In its first year, Colony Cafe hosted three marriage proposals, a cat-themed 16th birthday party and a sorry-you-were-laid-off party.
“We’re just trying to be a little respite in the city,” co-owner Sue Hendrickson said.
Its made some changes, too: Beer was added to its menu. Pittsburgh Winery created a private label wine for the cafe. Colony started doing events such as brunch or beer tastings — with cats, of course.
Co-working is welcome now in the cat loft, where people can sit for two or three hours — longer than a typical hourlong visit. There’s wifi, but no guarantee that the cats won’t be a distraction or that they won’t walk on laptops.
Also in its first year, the Strip District cafe helped 98 cats (as of Wednesday) find forever homes through its partnership with Animal Friends.
As Colony celebrates its one year anniversary on Feb. 16, Pittsburgh’s second cat cafe is preparing to open its doors, too.
Black Cat Market, which has been in the works since before Colony opened, is expected to open as soon as next month, co-owner Indigo Baloch said.
The Lawrenceville cafe will host adoptable cats from Humane Animal Rescue and hopes to attract more college students and to host events focused on literacy and pet therapy for survivors of sexual assault and domestic violence, she said.
There’s enough room here for two cat cafes, since the goal is getting more cats adopted, Baloch said, citing support of Black Cat since it was just an idea on Facebook.
At 6 p.m. Feb. 23, Black Cat, 5171 Butler St., is having a preview event so people can see the space, listen to live music, try food and meet some cats that will be there just for the event as the finishing details are put on the space, said Baloch, whose business partner is Olivia Ciotoli.
Having cats in a home-like environment has proved successful in getting them adopted.
A few years ago, Animal Friends tried its own daylong cafe, where cats roamed in a room while visitors had coffee and bagels, spokesperson Shannon Tremblay said. But it wasn’t something Animal Friends could do all the time, so partnering with Colony helped get more cats — especially adults — adopted and frees up space at Animal Friends.
When cats are in the shelter, they are well-cared for by staff and volunteers, but the smells and noises can still be stressful for any animal, Tremblay said. But Colony’s second-floor cat loft is a more home-like environment, with cats hopping on visitors’ laps and behaving as they would in a home.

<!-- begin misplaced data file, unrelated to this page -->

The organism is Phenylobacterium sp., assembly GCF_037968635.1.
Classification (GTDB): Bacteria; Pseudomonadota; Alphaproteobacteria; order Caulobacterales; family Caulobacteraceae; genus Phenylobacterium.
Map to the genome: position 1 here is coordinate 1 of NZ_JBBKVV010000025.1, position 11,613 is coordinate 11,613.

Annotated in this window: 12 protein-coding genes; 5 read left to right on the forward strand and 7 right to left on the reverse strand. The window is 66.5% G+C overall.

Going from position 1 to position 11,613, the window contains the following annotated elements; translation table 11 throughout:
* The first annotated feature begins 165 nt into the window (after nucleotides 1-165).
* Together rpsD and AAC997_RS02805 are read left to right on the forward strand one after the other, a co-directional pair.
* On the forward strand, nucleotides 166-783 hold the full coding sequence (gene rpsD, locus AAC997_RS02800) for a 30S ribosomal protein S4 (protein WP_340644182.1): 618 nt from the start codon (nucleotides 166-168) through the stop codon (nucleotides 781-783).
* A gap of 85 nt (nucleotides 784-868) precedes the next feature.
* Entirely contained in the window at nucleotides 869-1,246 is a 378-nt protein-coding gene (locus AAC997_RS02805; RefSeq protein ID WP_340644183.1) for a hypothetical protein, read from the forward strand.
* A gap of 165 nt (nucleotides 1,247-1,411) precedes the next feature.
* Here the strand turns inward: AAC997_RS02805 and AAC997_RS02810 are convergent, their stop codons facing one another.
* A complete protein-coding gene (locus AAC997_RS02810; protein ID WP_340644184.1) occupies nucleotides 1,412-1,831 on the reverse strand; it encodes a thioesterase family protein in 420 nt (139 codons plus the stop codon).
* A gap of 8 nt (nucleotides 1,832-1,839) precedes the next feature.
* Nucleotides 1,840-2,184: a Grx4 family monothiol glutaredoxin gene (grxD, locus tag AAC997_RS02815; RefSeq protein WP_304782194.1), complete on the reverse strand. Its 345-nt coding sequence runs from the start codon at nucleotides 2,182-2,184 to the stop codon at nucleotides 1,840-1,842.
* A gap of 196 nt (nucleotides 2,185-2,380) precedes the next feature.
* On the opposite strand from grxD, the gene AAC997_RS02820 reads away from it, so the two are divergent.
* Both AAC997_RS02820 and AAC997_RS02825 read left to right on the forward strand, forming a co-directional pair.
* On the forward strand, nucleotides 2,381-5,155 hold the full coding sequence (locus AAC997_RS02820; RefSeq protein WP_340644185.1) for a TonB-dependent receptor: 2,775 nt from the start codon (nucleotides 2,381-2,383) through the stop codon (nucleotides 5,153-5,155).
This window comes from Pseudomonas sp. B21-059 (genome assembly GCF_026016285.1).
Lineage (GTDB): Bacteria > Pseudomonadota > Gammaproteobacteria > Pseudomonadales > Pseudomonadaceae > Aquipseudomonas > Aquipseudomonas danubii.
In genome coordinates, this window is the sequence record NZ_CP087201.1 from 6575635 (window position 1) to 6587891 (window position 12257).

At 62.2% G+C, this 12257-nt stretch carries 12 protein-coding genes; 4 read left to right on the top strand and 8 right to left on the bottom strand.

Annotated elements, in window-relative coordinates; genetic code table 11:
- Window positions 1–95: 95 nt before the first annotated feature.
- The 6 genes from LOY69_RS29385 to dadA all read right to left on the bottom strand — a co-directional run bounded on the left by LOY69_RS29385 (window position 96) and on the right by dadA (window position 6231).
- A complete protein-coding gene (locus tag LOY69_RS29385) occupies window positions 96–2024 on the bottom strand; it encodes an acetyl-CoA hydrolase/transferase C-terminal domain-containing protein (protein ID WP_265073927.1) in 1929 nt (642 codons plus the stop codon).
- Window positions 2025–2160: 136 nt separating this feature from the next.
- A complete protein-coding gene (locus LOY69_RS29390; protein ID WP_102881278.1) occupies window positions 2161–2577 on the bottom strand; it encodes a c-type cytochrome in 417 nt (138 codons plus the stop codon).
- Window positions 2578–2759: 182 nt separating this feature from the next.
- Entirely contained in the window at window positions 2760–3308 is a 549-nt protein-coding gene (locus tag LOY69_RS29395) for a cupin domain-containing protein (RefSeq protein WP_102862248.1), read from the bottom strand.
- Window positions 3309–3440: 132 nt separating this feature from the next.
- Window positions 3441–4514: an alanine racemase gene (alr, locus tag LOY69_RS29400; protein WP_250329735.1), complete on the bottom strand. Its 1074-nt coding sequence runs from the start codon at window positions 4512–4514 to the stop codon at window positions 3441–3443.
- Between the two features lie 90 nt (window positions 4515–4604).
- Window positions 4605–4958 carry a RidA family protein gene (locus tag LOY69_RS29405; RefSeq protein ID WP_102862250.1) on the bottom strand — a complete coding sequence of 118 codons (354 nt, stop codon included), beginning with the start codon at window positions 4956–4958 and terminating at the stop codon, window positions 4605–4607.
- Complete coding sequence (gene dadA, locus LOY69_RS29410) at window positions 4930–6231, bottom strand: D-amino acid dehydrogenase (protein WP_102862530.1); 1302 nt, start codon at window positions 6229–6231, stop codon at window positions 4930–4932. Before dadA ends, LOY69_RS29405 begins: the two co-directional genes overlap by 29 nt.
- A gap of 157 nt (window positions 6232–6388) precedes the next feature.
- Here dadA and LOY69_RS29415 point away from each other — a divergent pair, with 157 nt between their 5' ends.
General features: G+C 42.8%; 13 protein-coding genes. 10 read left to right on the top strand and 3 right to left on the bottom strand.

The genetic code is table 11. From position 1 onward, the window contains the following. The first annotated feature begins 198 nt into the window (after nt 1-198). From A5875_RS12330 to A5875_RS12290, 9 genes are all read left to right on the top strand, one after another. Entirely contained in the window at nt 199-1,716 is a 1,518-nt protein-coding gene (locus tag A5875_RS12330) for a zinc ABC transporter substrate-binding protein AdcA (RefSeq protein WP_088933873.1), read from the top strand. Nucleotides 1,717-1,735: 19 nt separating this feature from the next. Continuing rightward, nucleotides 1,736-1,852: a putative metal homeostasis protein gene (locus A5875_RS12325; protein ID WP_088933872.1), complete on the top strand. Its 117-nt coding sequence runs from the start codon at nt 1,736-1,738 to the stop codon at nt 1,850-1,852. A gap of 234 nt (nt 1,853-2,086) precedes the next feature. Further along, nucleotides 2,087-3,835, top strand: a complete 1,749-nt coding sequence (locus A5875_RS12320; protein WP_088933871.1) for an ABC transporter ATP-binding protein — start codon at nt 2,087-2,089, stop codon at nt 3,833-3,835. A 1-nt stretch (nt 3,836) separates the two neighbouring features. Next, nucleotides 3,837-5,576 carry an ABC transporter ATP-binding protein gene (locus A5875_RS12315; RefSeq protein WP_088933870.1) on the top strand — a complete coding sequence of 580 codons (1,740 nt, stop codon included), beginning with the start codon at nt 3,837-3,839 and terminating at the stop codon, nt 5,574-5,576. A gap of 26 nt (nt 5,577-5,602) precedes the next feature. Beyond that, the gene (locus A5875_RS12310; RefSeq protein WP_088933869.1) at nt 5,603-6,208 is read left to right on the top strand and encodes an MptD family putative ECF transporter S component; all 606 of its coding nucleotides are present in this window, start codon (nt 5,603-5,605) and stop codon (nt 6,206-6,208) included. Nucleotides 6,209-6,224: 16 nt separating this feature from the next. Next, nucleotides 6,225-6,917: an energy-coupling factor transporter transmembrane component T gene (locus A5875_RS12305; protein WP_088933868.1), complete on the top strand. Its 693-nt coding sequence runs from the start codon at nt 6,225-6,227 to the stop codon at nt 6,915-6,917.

Loft visits, which can host up to 12 cats and 10 people at a time, provide hands-on interaction with the cats and a way to get to know their personalities, Hendrickson said. It’s also a no-pressure way to meet cats regardless of plans for adopting, though they’re all in need of a home and range from six months to 10 years old.
Overall, Colony, 1125 Penn Ave., is about bringing joy to visitors, Hendrickson said. “We’re just trying to be a bright spot on this sad, bail-bonds block.”
Meet seven cats who found homes through Colony.
Joe Friday and Hulk Hogan
Now a regular at Colony, it was several visits before Dawn Pecanis of the North Hills adopted her first Colony cat. And with a soft spot for special needs cats, she now has two from the cafe.
Joe Friday, an orange cat with one eye, was found by a police officer so he was named for the detective from Dragnet.
Pecanis later adopted Hulk Hogan, a black-and-white cat with a bad eye and a heart murmur.
When Teighlor Rice of Cranberry walked into the cat loft at Colony, she noticed Kingsley, who was ruling the room from his own mountain (aka the beanbag chair).
The 10-year-old cat with no teeth is aloof, but also has a really silly personality, Rice said, adding that she liked that he’s not clingy. And now, he has two “mountains” at home with Rice — the cat tower and the foot of the bed.
Kathleen Shoaff of South Park wasn’t looking for a cat when she went to Colony, but if she did get one, she wanted an older cat because they tend to get less attention than the kittens. But then she and her husband met the cute and playful kitten Sunspot.
After adopting her, they changed her name to honor former First Lady Jackie Kennedy.
Jackie is super cuddly and doesn’t seem to care about being an only cat, Shoaff said.
When Erica Issac of Washington, Pa. met Limestone at Colony, she “couldn’t leave without him.”
“He’s the most affectionate cat I’ve ever been around,” she said, adding that he loves to follow his people around. Limestone is now Levon, a reference to the Elton John Levon song and to musician Levon Helm of The Band.
Roland and Penny
Victoria Groce of Point Breeze regretted not adopting Roland, a black-and-white cat, the first time she saw him at Colony. He was adopted, but then returned to the cafe and Groce wasn’t missing her second chance.
Her family also wanted a second cat, and because the staff at Colony knew the cats and how they interacted, they were able to recommend Penny, a black cat. Both have distinct personalities, Groce said. “Roland is the sweetest cat and loves to be pet,” and “Penny is not afraid of anything and is a little kamikaze.”